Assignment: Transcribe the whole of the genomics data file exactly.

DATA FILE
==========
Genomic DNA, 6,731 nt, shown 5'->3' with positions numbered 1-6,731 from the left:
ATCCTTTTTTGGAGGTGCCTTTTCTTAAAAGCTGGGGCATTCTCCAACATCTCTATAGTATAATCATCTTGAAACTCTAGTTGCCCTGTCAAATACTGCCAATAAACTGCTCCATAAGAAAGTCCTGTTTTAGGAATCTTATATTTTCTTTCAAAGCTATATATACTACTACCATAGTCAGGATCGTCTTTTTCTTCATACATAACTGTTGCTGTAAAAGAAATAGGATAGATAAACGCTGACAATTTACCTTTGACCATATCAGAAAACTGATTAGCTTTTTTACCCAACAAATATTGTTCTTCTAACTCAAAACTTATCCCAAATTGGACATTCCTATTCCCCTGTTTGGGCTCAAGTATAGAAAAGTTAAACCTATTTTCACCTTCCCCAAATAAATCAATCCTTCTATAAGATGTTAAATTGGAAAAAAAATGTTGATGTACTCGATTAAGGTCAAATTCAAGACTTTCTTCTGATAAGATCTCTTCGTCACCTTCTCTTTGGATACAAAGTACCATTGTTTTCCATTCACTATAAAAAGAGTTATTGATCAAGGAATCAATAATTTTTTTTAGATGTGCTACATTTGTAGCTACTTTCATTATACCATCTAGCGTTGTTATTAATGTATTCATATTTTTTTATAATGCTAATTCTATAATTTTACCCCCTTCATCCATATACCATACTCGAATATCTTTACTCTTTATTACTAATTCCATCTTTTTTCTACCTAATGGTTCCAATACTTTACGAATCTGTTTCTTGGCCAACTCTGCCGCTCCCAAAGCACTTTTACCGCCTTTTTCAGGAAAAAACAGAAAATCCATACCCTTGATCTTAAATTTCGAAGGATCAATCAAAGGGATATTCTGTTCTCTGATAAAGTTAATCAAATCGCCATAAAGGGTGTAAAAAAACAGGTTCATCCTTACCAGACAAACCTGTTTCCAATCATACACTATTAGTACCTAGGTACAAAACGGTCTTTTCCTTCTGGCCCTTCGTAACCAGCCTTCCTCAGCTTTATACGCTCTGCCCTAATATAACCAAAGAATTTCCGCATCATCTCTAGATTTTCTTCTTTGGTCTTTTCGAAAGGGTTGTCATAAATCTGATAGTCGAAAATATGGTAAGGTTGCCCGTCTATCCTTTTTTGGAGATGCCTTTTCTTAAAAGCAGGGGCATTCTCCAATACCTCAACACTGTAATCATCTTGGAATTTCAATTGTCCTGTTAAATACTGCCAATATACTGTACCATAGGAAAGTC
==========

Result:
Genomic DNA, 6,731 nt, shown 5'->3' with positions numbered 1-6,731 from the left:
ATCCTTTTTTGGAGGTGCCTTTTCTTAAAAGCTGGGGCATTCTCCAACATCTCTATAGTATAATCATCTTGAAACTCTAGTTGCCCTGTCAAATACTGCCAATAAACTGCTCCATAAGAAAGTCCTGTTTTAGGAATCTTATATTTTCTTTCAAAGCTATATATACTACTACCATAGTCAGGATCGTCTTTTTCTTCATACATAACTGTTGCTGTAAAAGAAATAGGATAGATAAACGCTGACAATTTACCTTTGACCATATCAGAAAACTGATTAGCTTTTTTACCCAACAAATATTGTTCTTCTAACTCAAAACTTATCCCAAATTGGACATTCCTATTCCCCTGTTTGGGCTCAAGTATAGAAAAGTTAAACCTATTTTCACCTTCCCCAAATAAATCAATCCTTCTATAAGATGTTAAATTGGAAAAAAAATGTTGATGTACTCGATTAAGGTCAAATTCAAGACTTTCTTCTGATAAGATCTCTTCGTCACCTTCTCTTTGGATACAAAGTACCATTGTTTTCCATTCACTATAAAAAGAGTTATTGATCAAGGAATCAATAATTTTTTTTAGATGTGCTACATTTGTAGCTACTTTCATTATACCATCTAGCGTTGTTATTAATGTATTCATATTTTTTTATAATGCTAATTCTATAATTTTACCCCCTTCATCCATATACCATACTCGAATATCTTTACTCTTTATTACTAATTCCATCTTTTTTCTACCTAATGGTTCCAATACTTTACGAATCTGTTTCTTGGCCAACTCTGCCGCTCCCAAAGCACTTTTACCGCCTTTTTCAGGAAAAAACAGAAAATCCATACCCTTGATCTTAAATTTCGAAGGATCAATCAAAGGGATATTCTGTTCTCTGATAAAGTTAATCAAATCGCCATAAAGGGTGTAAAAAAACAGGTTCATCCTTACCAGACAAACCTGTTTCCAATCATACACTATTAGTACCTAGGTACAAAACGGTCTTTTCCTTCTGGCCCTTCGTAACCAGCCTTCCTCAGCTTTATACGCTCTGCCCTAATATAACCAAAGAATTTCCGCATCATCTCTAGATTTTCTTCTTTGGTCTTTTCGAAAGGGTTGTCATAAATCTGATAGTCGAAAATATGGTAAGGTTGCCCGTCTATCCTTTTTTGGAGATGCCTTTTCTTAAAAGCAGGGGCATTCTCCAATACCTCAACACTGTAATCATCTTGGAATTTCAATTGTCCTGTTAAATACTGCCAATATACTGTACCATAGGAAAGTC